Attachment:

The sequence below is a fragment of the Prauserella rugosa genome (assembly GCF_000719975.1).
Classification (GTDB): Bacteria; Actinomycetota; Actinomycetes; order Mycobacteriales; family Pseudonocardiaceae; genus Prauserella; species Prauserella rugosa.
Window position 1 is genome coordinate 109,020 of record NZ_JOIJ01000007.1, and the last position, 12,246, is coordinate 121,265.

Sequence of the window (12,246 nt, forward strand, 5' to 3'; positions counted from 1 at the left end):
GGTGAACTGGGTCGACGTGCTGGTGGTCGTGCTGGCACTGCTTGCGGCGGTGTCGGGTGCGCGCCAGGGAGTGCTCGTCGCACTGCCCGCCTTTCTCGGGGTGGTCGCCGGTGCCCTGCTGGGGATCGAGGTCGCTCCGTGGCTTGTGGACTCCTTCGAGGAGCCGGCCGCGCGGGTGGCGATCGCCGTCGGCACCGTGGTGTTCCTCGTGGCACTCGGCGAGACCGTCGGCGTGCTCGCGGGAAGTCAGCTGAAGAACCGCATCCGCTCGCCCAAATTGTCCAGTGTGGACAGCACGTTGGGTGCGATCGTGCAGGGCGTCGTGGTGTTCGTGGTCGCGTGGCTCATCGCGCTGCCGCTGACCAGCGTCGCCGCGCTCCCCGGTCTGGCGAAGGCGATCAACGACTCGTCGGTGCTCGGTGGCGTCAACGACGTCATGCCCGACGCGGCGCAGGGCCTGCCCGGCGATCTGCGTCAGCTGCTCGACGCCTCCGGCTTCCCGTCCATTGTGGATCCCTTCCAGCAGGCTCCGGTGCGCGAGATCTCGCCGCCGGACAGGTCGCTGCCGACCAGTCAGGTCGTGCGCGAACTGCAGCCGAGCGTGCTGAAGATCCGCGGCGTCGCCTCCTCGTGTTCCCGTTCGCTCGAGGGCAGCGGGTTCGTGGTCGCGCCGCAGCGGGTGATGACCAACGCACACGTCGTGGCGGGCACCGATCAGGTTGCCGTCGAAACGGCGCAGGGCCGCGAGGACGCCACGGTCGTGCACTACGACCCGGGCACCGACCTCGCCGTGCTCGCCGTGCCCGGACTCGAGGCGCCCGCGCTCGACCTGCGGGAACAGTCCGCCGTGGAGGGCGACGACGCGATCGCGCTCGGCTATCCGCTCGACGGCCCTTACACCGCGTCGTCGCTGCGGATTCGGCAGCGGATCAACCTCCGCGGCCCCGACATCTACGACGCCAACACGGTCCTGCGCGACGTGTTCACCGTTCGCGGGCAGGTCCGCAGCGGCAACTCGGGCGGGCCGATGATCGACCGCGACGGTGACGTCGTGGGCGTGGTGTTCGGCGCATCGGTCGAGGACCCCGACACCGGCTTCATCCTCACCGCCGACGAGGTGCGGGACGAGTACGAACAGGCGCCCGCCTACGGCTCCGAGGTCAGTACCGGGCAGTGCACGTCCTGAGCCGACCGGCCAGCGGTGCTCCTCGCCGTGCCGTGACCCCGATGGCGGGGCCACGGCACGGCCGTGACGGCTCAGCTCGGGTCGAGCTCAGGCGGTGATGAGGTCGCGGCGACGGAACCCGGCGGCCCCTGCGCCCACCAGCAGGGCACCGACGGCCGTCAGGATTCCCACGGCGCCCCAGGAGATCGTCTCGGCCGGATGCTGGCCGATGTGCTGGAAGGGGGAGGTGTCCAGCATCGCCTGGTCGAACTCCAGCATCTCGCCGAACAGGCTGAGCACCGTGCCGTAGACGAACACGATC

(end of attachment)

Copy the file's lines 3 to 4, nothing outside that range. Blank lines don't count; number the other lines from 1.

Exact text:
Window position 1 is genome coordinate 109,020 of record NZ_JOIJ01000007.1, and the last position, 12,246, is coordinate 121,265.

Sequence of the window (12,246 nt, forward strand, 5' to 3'; positions counted from 1 at the left end):